Guedelon is the only castle on this list that's not ancient -- in fact, it's not even fully built yet. Started in 1997, it’s a project with one simple premise: use 13th-century techniques and technology to build a castle from scratch. Considering the workers wear period costumes, and abide by a medieval diet and "horses-only" policy, the whole thing’s a coin toss between neat and bizarre.

Flickr/duncan c

Predjama Castle

Predjama, Slovenia
Slovenia’s Predjama Castle is built into a cave, so expect lots of creepy dungeons and spooky underground tunnels. Predjama’s also got quite the bloody past -- a robber baron once spent a year under siege here before dying from betrayal and a single cannonball. Now, every year the place holds a famous medieval tournament.

Flickr/Thibault CHAPPE

Palace of Versailles

Versailles, France
Versailles is known as the world’s largest royal domain, measuring in at an insane 87 MILLION square feet (that’s not including the 230 acres of gardens outside, too). It's easy to see why an angry mob came and captured King Louis XVI and Marie Antoinette. From the epic Hall of Mirrors to the Royal Chapel, and even an on-site opera house,Versailles definitely takes the cake (that Marie Antoinette definitely did not say you should eat) when it comes to opulence. By the way, be aware: selfie sticks are banned here.

Flickr/Chico Boomba

Castle of Coca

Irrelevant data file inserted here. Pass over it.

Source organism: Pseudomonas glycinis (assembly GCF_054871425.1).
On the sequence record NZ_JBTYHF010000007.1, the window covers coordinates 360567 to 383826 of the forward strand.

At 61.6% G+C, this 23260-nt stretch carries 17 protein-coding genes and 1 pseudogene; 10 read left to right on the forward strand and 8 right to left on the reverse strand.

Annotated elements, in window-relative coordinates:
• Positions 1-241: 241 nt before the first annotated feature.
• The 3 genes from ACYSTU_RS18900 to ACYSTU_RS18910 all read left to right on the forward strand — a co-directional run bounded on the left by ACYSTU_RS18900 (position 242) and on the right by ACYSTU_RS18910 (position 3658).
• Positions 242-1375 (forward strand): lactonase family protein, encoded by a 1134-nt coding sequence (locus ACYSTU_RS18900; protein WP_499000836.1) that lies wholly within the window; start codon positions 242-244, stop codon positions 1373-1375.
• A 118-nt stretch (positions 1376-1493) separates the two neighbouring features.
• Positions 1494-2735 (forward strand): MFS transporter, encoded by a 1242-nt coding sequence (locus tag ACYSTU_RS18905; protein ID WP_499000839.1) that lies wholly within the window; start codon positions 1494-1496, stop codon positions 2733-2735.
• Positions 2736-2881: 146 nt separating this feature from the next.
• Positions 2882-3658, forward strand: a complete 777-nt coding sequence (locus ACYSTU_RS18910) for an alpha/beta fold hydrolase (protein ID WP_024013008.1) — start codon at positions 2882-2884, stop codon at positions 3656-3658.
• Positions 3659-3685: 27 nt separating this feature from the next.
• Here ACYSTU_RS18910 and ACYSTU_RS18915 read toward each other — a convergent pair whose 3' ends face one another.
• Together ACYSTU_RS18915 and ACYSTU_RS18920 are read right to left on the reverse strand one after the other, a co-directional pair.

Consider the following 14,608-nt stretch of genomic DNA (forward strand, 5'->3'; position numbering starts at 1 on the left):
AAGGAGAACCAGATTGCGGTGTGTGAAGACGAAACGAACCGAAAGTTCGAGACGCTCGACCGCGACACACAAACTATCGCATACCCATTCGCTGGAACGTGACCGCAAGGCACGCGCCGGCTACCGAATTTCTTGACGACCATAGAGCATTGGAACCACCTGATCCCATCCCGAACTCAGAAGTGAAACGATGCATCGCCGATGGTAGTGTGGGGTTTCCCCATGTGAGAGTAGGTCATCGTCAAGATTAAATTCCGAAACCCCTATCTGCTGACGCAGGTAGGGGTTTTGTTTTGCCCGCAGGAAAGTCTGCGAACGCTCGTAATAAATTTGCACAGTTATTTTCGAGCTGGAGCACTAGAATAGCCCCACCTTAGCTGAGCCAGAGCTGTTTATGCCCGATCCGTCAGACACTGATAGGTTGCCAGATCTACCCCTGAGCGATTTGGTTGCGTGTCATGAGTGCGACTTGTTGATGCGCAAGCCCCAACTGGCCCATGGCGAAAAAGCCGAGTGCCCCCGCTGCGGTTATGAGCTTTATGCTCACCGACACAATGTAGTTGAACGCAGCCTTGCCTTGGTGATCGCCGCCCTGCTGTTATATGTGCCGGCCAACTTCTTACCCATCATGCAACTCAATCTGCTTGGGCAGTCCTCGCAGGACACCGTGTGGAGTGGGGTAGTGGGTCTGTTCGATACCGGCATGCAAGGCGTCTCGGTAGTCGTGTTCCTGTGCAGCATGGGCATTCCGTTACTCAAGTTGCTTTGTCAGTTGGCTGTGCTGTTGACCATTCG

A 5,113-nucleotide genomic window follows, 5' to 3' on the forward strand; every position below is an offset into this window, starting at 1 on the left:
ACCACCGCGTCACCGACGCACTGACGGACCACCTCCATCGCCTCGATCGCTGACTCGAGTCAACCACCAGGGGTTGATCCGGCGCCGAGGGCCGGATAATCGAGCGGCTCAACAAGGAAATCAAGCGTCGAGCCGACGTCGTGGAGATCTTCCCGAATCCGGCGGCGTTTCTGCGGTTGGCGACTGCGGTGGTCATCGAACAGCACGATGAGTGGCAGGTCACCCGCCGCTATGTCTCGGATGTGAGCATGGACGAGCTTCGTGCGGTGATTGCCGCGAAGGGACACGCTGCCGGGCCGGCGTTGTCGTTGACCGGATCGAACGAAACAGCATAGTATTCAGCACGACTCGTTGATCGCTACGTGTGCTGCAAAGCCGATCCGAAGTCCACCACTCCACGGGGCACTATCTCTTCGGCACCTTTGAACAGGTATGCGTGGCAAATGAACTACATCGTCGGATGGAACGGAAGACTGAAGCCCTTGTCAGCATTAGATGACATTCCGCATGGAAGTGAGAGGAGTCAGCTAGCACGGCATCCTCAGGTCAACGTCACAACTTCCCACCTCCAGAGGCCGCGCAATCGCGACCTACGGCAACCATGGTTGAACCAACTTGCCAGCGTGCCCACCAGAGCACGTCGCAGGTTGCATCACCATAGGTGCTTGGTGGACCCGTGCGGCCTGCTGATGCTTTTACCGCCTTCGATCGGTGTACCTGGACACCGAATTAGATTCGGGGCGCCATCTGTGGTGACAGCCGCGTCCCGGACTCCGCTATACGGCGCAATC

Segovia, Spain
Just a 90-minute drive north of Madrid lies a fantastic red-brick colossus known as the Castle of Coca. Despite its moat running dry these days, the fortress looks much the same as it did hundreds of years ago, when the great Roman emperor Theodosius was born inside.

Flickr/Roger Smith

Windsor Castle

Windsor, England
Windsor Castle's the oldest and largest castle in the world that's still inhabited. When the queen's at home, you'll know by a royal standard flag flying from a tower. That's what makes Windsor Castle a popular tourist attraction, but also an iffy one -- when royal duty calls, it's prone to be shut down on short notice.
 

TTStudio/Shutterstock

Prague Castle

Prague, Czech Republic
About the size of seven football fields, Prague Castle is considered the world’s largest castle from ancient times. Getting around here can be confusing, considering its winding labyrinth of churches, gardens, and alleys. Assuming you're not lost, don’t miss the St. Vitus Cathedral and the tomb of St. John of Nepomuk, a massive crypt made of solid silver.

Ministry of Foreign Affairs of the Republic of Poland

Ksiaz Castle

Walbrzych, Poland
This picturesque Polish castle has been making headlines recently with rumors about the discovery of a Nazi gold train hidden here. The Third Reich seized Ksiaz in 1944, allegedly with the plan to make it a home for Hitler. That’s why treasure hunters are apparently lurking around, looking for swag. Ksiaz is also a popular tourist attraction, known for its eclectic architectural style and surrounding greenery.

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Barbara Woolsey is a Berlin-based writer who’s considering crossing the Polish border with a metal detector. Follow her European adventures on Facebook and Twitter.